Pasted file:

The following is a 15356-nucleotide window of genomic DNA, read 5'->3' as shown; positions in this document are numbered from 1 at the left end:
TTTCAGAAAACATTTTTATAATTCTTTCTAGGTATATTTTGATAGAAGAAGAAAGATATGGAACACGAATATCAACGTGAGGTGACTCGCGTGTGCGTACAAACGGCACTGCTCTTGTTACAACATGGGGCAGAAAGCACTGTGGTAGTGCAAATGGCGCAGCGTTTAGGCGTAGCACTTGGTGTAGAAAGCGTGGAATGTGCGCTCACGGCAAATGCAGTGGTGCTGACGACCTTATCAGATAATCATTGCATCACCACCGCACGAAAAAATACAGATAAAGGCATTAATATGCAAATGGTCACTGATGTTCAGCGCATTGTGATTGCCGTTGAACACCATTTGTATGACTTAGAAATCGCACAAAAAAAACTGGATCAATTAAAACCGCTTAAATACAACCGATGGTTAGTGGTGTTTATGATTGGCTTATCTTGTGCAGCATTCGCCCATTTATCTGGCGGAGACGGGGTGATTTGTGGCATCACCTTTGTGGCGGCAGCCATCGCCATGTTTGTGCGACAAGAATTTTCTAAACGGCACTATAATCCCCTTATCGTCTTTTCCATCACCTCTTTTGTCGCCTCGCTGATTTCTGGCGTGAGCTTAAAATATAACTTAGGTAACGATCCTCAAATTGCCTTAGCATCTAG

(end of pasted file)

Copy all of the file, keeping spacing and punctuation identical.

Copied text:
The following is a 15356-nucleotide window of genomic DNA, read 5'->3' as shown; positions in this document are numbered from 1 at the left end:
TTTCAGAAAACATTTTTATAATTCTTTCTAGGTATATTTTGATAGAAGAAGAAAGATATGGAACACGAATATCAACGTGAGGTGACTCGCGTGTGCGTACAAACGGCACTGCTCTTGTTACAACATGGGGCAGAAAGCACTGTGGTAGTGCAAATGGCGCAGCGTTTAGGCGTAGCACTTGGTGTAGAAAGCGTGGAATGTGCGCTCACGGCAAATGCAGTGGTGCTGACGACCTTATCAGATAATCATTGCATCACCACCGCACGAAAAAATACAGATAAAGGCATTAATATGCAAATGGTCACTGATGTTCAGCGCATTGTGATTGCCGTTGAACACCATTTGTATGACTTAGAAATCGCACAAAAAAAACTGGATCAATTAAAACCGCTTAAATACAACCGATGGTTAGTGGTGTTTATGATTGGCTTATCTTGTGCAGCATTCGCCCATTTATCTGGCGGAGACGGGGTGATTTGTGGCATCACCTTTGTGGCGGCAGCCATCGCCATGTTTGTGCGACAAGAATTTTCTAAACGGCACTATAATCCCCTTATCGTCTTTTCCATCACCTCTTTTGTCGCCTCGCTGATTTCTGGCGTGAGCTTAAAATATAACTTAGGTAACGATCCTCAAATTGCCTTAGCATCTAG